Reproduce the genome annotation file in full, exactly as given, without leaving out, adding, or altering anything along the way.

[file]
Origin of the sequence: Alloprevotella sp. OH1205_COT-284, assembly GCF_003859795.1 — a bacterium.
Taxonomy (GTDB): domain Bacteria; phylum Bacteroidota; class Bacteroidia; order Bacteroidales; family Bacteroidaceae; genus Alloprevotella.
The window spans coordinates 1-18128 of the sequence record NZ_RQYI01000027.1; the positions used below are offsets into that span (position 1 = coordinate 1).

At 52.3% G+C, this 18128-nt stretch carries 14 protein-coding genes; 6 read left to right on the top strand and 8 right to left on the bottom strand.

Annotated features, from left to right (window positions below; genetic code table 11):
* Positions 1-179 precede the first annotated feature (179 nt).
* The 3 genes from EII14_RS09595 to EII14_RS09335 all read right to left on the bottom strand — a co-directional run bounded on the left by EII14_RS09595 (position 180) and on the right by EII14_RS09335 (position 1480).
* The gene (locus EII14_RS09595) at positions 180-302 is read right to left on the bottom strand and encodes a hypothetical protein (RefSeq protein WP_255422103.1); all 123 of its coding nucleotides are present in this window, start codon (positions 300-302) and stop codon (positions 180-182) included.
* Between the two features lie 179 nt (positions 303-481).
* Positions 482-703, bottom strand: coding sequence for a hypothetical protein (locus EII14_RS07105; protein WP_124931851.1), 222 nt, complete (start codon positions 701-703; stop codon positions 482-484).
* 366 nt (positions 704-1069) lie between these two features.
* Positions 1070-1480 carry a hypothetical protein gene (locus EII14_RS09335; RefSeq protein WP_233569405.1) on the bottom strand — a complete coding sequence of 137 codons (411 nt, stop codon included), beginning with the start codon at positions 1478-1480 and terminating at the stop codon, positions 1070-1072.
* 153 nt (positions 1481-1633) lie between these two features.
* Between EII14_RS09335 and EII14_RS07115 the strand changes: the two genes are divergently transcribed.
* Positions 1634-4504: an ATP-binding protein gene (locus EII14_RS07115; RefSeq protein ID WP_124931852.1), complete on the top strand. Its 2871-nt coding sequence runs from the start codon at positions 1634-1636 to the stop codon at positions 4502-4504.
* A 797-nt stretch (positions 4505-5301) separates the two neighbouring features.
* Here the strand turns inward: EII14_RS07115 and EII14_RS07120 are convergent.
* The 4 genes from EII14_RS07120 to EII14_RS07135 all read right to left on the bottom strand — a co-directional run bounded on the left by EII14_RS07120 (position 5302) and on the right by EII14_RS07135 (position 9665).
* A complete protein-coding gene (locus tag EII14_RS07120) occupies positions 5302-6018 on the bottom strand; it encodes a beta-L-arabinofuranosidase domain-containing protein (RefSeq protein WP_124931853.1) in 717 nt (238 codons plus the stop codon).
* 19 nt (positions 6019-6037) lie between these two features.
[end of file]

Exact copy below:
Origin of the sequence: Alloprevotella sp. OH1205_COT-284, assembly GCF_003859795.1 — a bacterium.
Taxonomy (GTDB): domain Bacteria; phylum Bacteroidota; class Bacteroidia; order Bacteroidales; family Bacteroidaceae; genus Alloprevotella.
The window spans coordinates 1-18128 of the sequence record NZ_RQYI01000027.1; the positions used below are offsets into that span (position 1 = coordinate 1).

At 52.3% G+C, this 18128-nt stretch carries 14 protein-coding genes; 6 read left to right on the top strand and 8 right to left on the bottom strand.

Annotated features, from left to right (window positions below; genetic code table 11):
* Positions 1-179 precede the first annotated feature (179 nt).
* The 3 genes from EII14_RS09595 to EII14_RS09335 all read right to left on the bottom strand — a co-directional run bounded on the left by EII14_RS09595 (position 180) and on the right by EII14_RS09335 (position 1480).
* The gene (locus EII14_RS09595) at positions 180-302 is read right to left on the bottom strand and encodes a hypothetical protein (RefSeq protein WP_255422103.1); all 123 of its coding nucleotides are present in this window, start codon (positions 300-302) and stop codon (positions 180-182) included.
* Between the two features lie 179 nt (positions 303-481).
* Positions 482-703, bottom strand: coding sequence for a hypothetical protein (locus EII14_RS07105; protein WP_124931851.1), 222 nt, complete (start codon positions 701-703; stop codon positions 482-484).
* 366 nt (positions 704-1069) lie between these two features.
* Positions 1070-1480 carry a hypothetical protein gene (locus EII14_RS09335; RefSeq protein WP_233569405.1) on the bottom strand — a complete coding sequence of 137 codons (411 nt, stop codon included), beginning with the start codon at positions 1478-1480 and terminating at the stop codon, positions 1070-1072.
* 153 nt (positions 1481-1633) lie between these two features.
* Between EII14_RS09335 and EII14_RS07115 the strand changes: the two genes are divergently transcribed.
* Positions 1634-4504: an ATP-binding protein gene (locus EII14_RS07115; RefSeq protein ID WP_124931852.1), complete on the top strand. Its 2871-nt coding sequence runs from the start codon at positions 1634-1636 to the stop codon at positions 4502-4504.
* A 797-nt stretch (positions 4505-5301) separates the two neighbouring features.
* Here the strand turns inward: EII14_RS07115 and EII14_RS07120 are convergent.
* The 4 genes from EII14_RS07120 to EII14_RS07135 all read right to left on the bottom strand — a co-directional run bounded on the left by EII14_RS07120 (position 5302) and on the right by EII14_RS07135 (position 9665).
* A complete protein-coding gene (locus tag EII14_RS07120) occupies positions 5302-6018 on the bottom strand; it encodes a beta-L-arabinofuranosidase domain-containing protein (RefSeq protein WP_124931853.1) in 717 nt (238 codons plus the stop codon).
* 19 nt (positions 6019-6037) lie between these two features.